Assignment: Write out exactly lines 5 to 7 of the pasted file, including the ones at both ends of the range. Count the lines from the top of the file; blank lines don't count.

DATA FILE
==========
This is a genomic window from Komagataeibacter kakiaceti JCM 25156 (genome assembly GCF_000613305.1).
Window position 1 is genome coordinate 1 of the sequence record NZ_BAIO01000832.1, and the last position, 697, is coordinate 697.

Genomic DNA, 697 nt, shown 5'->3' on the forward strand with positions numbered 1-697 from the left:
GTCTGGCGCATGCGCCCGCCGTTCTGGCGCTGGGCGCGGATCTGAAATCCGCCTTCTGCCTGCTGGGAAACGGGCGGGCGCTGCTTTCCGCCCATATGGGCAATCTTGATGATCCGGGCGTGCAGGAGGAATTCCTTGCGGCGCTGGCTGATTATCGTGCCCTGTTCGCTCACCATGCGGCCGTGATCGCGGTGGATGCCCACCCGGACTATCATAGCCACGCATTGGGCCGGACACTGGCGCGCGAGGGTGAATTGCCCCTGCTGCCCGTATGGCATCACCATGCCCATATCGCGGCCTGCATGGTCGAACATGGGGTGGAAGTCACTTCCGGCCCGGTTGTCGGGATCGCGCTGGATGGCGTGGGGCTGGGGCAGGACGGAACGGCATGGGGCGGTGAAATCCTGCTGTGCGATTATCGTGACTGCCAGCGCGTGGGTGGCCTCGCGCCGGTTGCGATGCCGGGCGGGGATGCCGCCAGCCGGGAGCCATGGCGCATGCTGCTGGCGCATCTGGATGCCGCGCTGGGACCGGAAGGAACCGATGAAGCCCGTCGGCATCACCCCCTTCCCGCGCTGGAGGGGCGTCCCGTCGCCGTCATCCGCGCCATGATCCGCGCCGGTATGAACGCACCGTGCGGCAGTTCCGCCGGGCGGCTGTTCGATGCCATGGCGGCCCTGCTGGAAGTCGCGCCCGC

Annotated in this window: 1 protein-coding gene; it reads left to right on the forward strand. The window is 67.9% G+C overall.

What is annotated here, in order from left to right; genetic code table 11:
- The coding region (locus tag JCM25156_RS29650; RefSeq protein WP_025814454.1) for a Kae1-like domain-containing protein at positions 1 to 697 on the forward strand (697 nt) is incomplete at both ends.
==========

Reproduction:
Annotated in this window: 1 protein-coding gene; it reads left to right on the forward strand. The window is 67.9% G+C overall.

What is annotated here, in order from left to right; genetic code table 11:
- The coding region (locus tag JCM25156_RS29650; RefSeq protein WP_025814454.1) for a Kae1-like domain-containing protein at positions 1 to 697 on the forward strand (697 nt) is incomplete at both ends.